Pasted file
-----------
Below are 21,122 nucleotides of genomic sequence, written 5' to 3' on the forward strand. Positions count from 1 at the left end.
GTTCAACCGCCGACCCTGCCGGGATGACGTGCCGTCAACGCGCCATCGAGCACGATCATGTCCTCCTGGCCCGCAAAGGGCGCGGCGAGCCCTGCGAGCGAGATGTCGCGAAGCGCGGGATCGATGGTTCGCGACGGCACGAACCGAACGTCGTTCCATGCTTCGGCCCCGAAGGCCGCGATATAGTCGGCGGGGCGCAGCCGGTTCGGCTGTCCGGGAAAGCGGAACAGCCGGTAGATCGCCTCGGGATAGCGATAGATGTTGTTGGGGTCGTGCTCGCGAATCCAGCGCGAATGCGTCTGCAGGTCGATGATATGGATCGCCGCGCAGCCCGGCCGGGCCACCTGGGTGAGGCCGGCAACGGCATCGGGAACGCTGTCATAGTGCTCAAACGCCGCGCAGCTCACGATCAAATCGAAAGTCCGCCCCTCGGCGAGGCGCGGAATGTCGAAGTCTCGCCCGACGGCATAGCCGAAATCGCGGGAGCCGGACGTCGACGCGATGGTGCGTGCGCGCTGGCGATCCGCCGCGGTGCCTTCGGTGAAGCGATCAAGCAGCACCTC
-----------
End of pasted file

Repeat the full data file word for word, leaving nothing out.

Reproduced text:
Below are 21,122 nucleotides of genomic sequence, written 5' to 3' on the forward strand. Positions count from 1 at the left end.
GTTCAACCGCCGACCCTGCCGGGATGACGTGCCGTCAACGCGCCATCGAGCACGATCATGTCCTCCTGGCCCGCAAAGGGCGCGGCGAGCCCTGCGAGCGAGATGTCGCGAAGCGCGGGATCGATGGTTCGCGACGGCACGAACCGAACGTCGTTCCATGCTTCGGCCCCGAAGGCCGCGATATAGTCGGCGGGGCGCAGCCGGTTCGGCTGTCCGGGAAAGCGGAACAGCCGGTAGATCGCCTCGGGATAGCGATAGATGTTGTTGGGGTCGTGCTCGCGAATCCAGCGCGAATGCGTCTGCAGGTCGATGATATGGATCGCCGCGCAGCCCGGCCGGGCCACCTGGGTGAGGCCGGCAACGGCATCGGGAACGCTGTCATAGTGCTCAAACGCCGCGCAGCTCACGATCAAATCGAAAGTCCGCCCCTCGGCGAGGCGCGGAATGTCGAAGTCTCGCCCGACGGCATAGCCGAAATCGCGGGAGCCGGACGTCGACGCGATGGTGCGTGCGCGCTGGCGATCCGCCGCGGTGCCTTCGGTGAAGCGATCAAGCAGCACCTC